I am to assure you that it will afford the general commanding sincere pleasure should the facts prove such as to require a change of his expressed views, founded upon official statements, in regard to the conduct of Casey's division on the 31st ultimo.
I am, general, very respectfully, your obedient servant,
INSPECTOR-GENERAL'S DEPT., ARMY OF THE POTOMAC,
Camp near New Bridge, Va., June 5, 1862.
General R. B. MARCY,
Chief of Staff:
GENERAL: I have the honor to report that I have made the examination directed in Casey's division and report thereof as follows:
Strength present accounted for averages in-
First Brigade, 340 per regiment, and five regiments.......1,700 Second Brigade, 348 per regiment, and four regiments......1,392
Third Brigade, 345 per regiment, and four regiments.......1,380
Making a total in this division of........................4, 472
The numbers in Third Brigade I did not get, and those of Second Brigade are given, as reported, approximately correct. I expect a detailed report from Second and Third Brigades soon.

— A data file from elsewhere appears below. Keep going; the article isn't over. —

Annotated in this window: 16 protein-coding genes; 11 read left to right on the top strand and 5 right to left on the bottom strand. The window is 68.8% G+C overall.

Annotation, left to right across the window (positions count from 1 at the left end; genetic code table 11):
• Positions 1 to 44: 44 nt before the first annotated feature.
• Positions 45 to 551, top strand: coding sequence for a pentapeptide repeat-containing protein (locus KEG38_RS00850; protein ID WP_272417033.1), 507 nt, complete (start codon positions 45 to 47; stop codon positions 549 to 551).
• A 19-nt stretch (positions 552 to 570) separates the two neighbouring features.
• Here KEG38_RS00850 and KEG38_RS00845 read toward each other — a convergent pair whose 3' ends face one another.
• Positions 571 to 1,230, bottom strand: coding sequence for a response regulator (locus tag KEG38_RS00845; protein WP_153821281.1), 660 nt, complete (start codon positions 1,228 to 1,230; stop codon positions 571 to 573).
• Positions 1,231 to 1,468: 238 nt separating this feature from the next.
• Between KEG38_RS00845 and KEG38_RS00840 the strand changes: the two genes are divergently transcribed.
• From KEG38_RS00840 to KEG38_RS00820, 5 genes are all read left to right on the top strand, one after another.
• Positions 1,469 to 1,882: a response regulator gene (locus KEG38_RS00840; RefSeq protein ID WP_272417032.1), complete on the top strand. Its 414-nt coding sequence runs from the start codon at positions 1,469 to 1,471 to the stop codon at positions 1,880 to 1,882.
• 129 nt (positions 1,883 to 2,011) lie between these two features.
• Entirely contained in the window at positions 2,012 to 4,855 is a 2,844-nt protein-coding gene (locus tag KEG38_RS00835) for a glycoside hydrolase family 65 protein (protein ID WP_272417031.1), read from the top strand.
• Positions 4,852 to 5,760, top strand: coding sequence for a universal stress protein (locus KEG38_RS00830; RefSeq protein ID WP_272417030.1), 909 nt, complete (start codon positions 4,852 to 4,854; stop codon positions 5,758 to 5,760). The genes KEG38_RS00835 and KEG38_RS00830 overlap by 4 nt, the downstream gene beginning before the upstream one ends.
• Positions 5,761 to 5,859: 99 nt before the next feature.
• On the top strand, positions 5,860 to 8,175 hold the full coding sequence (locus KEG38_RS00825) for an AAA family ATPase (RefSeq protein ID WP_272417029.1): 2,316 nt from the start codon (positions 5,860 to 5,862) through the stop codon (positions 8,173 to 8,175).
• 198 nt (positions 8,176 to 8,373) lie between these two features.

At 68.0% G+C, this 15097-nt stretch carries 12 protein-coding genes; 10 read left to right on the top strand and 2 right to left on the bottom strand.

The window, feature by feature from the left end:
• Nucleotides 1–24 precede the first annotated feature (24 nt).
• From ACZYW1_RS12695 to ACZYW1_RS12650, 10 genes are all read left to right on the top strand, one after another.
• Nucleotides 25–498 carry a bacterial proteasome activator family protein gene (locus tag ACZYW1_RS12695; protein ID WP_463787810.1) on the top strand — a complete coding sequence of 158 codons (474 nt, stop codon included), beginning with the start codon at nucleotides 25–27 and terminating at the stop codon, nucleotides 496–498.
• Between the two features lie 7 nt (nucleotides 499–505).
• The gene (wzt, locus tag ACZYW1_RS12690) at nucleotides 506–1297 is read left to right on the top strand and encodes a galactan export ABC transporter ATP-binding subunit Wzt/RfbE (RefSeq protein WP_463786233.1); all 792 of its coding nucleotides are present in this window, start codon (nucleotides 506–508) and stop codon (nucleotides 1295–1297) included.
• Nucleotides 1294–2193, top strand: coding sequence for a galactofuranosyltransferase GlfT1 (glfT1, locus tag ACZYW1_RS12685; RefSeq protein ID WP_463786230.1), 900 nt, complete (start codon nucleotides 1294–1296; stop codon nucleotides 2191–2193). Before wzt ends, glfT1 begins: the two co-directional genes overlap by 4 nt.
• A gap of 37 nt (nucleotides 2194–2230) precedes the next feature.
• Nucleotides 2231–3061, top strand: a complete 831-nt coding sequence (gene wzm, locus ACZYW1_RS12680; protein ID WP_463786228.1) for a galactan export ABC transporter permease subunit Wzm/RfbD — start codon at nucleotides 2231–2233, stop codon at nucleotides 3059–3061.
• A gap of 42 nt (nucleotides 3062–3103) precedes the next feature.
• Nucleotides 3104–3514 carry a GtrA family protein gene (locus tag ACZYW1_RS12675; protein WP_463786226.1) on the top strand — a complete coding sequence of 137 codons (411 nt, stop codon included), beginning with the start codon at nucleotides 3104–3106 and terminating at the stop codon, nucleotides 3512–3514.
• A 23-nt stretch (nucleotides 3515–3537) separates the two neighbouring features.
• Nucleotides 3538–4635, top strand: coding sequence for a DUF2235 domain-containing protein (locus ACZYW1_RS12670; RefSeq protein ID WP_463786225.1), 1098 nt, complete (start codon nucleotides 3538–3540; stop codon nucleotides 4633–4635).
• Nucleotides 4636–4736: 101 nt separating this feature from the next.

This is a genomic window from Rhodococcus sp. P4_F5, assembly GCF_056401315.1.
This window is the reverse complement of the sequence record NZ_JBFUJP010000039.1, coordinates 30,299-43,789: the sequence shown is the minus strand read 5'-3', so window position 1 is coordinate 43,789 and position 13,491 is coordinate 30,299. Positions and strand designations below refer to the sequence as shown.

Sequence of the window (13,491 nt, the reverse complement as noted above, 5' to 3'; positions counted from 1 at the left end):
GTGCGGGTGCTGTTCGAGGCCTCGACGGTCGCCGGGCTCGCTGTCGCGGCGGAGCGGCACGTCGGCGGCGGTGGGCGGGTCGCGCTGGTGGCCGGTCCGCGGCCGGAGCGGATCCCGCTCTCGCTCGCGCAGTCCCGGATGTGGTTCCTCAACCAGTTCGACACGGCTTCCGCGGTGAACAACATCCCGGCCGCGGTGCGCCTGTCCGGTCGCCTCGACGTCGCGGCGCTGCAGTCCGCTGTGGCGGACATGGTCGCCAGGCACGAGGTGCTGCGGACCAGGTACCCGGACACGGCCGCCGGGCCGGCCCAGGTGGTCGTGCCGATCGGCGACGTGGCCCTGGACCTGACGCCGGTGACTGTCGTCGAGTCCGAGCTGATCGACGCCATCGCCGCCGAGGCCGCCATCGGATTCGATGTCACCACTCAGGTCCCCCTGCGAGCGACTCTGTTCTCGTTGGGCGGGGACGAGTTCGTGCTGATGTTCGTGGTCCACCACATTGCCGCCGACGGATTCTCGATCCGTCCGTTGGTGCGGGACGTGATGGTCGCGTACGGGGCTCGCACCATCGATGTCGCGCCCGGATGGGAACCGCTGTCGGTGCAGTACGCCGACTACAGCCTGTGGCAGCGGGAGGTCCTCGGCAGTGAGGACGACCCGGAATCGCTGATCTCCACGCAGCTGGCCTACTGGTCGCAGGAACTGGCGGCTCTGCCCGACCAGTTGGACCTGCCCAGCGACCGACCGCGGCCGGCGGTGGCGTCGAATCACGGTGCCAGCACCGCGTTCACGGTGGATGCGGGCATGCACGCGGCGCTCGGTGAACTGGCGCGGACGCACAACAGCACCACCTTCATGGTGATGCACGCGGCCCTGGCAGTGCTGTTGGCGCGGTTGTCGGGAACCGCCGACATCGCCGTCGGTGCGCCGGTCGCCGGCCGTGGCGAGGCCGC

Reported loss in this division............................1,845
In First Brigade 521 and in Second Brigade 553............1,074
Which leaves for the loss of Third Brigade................ 771
Several who were reported missing in first reports have since reported to their regiments.
From information gained from a variety of sources, within and without the division, it appears there was exhibited both gallant and bad conduct in this division in its recent engagement with the enemy at the battle of Fair Oak, although attacked by an overwhelming force, it poured a most destructive fire upon the enemy, as shown by the large number of his dead left on the field, and checked his advance. The first line of rifle pits were not left until flanked by the enemy's fire, but were then left in disorder. At the second line of rifle pits or trenches the men of this division rallied in part and again caused the enemy to suffer by their fire.
The actual loss of killed and wounded in this division proves conclusively that it was exposed to a heavy fire.
As reported, the men did not run when falling to the rear, but walked and were in disorder and generally had their arms, but they could not be rallied by their officers in their original organizations. Regimental line officers in some cases set their men the example of breaking to the rear.
Of the number at first reported missing several have since joined; others are said to be about in the woods. Many were supposed to have gone toward the White House.
In this division there are many worthy of praise for good conduct who suffer for the bad conduct of others.
48 R R-VOL XI